The Pennsylvania attorney general’s office has announced a settlement with financial services company Moody’s over misleading credit ratings.
The deal is going to net Pennsylvania nearly $20 million, with the money being distributed across several agencies that were affected by the deceptive ratings.
The Moody’s settlement is bigger than just the commonwealth, though — the full payout is $863.7 million, which will be divided among several states.
The firm was alleged to have artificially inflated ratings on mortgage securities in the years leading up to the 2008 housing market crash.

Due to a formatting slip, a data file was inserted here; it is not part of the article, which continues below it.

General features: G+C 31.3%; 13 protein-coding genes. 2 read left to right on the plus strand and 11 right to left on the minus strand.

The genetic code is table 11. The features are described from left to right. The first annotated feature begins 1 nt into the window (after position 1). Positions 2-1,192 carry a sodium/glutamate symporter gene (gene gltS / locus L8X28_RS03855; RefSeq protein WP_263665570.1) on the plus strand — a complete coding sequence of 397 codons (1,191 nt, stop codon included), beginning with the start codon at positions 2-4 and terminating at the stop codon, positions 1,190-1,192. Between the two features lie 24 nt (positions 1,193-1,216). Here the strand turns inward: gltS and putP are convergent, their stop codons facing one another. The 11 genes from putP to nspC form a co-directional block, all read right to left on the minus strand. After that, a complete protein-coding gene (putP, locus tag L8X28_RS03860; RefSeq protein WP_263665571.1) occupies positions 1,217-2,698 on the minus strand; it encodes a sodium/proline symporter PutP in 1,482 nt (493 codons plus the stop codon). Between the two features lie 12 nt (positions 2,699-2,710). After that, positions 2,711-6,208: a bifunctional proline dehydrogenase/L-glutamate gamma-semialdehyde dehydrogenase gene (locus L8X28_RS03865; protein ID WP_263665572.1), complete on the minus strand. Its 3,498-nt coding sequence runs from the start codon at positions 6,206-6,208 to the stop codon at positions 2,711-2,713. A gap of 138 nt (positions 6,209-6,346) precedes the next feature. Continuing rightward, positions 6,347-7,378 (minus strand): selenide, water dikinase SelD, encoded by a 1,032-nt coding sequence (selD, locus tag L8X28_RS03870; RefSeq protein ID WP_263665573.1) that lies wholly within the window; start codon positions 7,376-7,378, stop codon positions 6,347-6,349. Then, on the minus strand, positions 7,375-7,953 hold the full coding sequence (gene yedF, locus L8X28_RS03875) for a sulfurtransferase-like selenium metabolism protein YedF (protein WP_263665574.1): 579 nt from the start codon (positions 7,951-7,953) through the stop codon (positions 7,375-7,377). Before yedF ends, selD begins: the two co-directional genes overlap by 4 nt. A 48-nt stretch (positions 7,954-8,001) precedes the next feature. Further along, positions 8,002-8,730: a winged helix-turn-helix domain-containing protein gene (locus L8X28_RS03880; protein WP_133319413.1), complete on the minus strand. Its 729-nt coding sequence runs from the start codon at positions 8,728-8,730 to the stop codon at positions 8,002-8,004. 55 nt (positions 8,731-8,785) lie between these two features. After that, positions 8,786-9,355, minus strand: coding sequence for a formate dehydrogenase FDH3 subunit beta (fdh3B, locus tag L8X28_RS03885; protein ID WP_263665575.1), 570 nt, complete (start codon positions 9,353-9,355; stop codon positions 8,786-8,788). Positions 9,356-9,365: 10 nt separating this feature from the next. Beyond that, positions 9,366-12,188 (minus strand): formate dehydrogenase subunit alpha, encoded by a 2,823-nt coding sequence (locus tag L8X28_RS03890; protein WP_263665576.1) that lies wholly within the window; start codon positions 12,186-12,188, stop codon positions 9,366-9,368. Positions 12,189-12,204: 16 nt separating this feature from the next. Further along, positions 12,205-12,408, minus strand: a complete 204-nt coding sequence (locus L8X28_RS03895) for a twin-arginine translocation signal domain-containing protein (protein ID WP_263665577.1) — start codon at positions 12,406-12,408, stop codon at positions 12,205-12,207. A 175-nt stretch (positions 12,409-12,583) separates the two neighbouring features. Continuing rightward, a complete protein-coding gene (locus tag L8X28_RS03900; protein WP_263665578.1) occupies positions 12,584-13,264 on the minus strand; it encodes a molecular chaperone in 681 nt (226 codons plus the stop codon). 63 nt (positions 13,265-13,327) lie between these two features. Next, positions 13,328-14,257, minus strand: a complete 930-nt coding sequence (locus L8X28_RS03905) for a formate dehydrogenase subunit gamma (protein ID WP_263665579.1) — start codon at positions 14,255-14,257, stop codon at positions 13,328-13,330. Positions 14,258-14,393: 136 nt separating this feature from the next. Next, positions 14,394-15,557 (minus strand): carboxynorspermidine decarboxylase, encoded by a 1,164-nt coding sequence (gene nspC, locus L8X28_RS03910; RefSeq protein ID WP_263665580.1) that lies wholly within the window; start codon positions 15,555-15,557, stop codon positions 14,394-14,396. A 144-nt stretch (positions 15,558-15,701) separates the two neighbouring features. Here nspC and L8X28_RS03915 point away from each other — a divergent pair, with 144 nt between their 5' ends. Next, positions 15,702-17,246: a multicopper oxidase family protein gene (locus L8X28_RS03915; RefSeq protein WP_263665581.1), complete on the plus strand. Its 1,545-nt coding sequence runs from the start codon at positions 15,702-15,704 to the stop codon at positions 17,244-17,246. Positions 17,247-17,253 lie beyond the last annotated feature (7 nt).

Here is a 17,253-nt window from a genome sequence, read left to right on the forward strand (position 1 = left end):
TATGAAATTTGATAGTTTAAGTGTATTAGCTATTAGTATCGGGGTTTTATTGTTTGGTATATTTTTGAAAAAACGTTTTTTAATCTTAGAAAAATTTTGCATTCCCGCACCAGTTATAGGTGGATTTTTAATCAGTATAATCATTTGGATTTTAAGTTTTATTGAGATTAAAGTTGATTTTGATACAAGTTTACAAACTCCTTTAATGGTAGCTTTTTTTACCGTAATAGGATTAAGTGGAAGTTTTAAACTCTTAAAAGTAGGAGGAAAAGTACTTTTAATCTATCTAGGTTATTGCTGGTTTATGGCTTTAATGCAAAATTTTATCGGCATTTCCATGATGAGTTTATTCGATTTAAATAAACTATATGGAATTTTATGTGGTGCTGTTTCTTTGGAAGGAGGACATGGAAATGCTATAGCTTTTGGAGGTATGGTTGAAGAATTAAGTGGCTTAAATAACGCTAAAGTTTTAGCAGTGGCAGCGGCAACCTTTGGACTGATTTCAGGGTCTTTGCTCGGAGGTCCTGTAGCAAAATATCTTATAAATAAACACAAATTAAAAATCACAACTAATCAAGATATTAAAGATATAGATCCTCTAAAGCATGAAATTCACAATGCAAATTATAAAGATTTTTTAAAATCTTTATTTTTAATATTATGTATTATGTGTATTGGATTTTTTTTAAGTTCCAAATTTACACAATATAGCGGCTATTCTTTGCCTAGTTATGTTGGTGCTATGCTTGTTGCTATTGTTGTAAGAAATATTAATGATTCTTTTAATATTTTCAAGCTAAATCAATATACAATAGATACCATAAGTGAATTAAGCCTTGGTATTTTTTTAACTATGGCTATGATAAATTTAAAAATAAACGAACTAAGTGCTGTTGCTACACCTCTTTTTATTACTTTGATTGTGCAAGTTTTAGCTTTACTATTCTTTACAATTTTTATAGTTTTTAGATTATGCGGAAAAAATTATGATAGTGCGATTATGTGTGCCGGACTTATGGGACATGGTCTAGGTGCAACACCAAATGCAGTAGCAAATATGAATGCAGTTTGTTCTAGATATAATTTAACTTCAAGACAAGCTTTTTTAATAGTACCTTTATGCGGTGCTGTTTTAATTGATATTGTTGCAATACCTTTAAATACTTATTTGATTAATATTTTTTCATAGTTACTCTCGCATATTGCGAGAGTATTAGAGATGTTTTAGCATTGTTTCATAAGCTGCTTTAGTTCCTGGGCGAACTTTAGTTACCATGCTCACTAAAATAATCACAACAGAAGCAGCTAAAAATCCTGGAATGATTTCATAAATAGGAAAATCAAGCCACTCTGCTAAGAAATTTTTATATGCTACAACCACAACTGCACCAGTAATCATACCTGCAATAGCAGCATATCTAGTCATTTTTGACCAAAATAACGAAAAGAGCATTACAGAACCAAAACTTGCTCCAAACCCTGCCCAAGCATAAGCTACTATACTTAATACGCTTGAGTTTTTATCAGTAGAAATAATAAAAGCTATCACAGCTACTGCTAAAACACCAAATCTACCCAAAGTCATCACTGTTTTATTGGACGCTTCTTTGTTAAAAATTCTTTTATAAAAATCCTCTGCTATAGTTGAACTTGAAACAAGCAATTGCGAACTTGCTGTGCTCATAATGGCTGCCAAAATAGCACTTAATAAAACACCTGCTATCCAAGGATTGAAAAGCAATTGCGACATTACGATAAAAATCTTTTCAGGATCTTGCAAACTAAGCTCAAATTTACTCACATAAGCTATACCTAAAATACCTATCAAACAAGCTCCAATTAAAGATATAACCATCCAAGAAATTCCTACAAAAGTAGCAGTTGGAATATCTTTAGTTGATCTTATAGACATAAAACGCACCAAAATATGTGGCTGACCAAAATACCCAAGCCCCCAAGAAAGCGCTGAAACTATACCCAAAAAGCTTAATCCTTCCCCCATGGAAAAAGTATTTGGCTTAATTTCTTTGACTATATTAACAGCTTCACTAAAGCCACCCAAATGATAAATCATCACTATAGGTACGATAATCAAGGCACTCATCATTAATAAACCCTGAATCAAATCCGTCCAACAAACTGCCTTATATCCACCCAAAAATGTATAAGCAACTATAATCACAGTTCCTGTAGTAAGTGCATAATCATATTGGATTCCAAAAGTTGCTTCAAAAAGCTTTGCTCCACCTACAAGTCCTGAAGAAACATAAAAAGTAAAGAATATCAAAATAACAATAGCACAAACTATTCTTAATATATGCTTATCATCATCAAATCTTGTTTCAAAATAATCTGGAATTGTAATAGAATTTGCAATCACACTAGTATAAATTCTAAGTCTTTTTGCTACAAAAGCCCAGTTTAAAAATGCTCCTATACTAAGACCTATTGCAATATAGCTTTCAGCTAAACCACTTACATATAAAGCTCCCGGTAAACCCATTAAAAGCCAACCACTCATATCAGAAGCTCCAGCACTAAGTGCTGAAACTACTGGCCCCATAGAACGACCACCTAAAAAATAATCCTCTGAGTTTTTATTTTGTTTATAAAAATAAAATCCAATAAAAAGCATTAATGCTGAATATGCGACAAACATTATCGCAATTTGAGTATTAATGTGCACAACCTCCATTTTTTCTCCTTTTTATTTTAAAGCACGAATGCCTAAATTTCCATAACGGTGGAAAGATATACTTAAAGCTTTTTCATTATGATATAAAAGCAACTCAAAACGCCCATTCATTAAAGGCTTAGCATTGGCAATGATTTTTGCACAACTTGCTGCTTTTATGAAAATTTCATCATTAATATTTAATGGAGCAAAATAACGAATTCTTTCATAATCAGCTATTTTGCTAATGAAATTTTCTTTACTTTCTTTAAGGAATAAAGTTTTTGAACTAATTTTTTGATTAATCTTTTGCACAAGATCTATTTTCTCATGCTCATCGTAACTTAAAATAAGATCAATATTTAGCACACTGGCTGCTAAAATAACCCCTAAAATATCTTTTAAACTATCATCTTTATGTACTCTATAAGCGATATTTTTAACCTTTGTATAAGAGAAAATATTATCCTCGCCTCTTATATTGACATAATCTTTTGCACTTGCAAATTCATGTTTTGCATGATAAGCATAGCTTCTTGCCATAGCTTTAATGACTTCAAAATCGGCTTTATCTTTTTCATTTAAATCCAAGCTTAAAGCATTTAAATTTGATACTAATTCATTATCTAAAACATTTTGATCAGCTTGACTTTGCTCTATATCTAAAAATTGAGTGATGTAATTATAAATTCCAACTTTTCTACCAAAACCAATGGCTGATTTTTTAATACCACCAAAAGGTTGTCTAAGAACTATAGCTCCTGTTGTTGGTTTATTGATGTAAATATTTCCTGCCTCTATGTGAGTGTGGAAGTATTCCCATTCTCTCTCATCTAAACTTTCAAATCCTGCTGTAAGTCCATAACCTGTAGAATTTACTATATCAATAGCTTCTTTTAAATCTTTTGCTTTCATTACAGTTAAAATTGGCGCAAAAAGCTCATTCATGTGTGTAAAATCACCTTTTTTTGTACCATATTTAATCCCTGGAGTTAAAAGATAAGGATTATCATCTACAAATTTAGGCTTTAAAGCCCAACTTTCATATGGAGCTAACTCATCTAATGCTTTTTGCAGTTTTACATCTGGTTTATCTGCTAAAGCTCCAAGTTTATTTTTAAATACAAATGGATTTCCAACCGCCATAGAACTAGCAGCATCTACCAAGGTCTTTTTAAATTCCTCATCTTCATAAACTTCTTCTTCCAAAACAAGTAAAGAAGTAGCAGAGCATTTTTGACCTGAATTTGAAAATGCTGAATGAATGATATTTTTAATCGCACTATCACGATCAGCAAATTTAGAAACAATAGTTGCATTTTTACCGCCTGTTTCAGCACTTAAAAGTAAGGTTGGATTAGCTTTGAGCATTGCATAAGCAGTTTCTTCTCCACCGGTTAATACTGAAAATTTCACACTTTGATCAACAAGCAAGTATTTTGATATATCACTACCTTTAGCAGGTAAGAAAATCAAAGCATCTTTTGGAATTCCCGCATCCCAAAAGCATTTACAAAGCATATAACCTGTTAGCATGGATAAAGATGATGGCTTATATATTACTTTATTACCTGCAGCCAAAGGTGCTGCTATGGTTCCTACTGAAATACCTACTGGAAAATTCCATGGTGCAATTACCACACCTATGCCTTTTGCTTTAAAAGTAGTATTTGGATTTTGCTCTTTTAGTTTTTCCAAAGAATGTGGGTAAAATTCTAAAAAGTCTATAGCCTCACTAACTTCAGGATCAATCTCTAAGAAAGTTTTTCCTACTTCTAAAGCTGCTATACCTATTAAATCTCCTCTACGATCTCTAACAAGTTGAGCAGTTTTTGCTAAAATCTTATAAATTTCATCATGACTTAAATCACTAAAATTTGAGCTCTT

Neil Mara, Pennsylvania’s chief deputy attorney general for special litigation, started the investigations about two years ago alongside the Justice Department and the other affected states.
“The credit rating marketplace became intensely competitive in the years leading up to the global financial crisis,” he said. “The allegation is these companies were struggling to maintain market share.”
Basically, Mara said, the agency was supposed to act as a neutral adviser to states, but didn’t.
“When their ratings analysis is unreliable, it has a negative impact on the state agencies making their investments,” he said.
Moody’s isn’t the only financial company that faced a case like this — Standard and Poor’s came to a similar settlement in 2015.
Pennsylvania’s $19.4 million share of the Moody’s payout will be distributed across the four agencies that made investments based on the bad data: the Public School Employees Retirement System, the State Employees Retirement System, the Treasury, and the Turnpike Commission.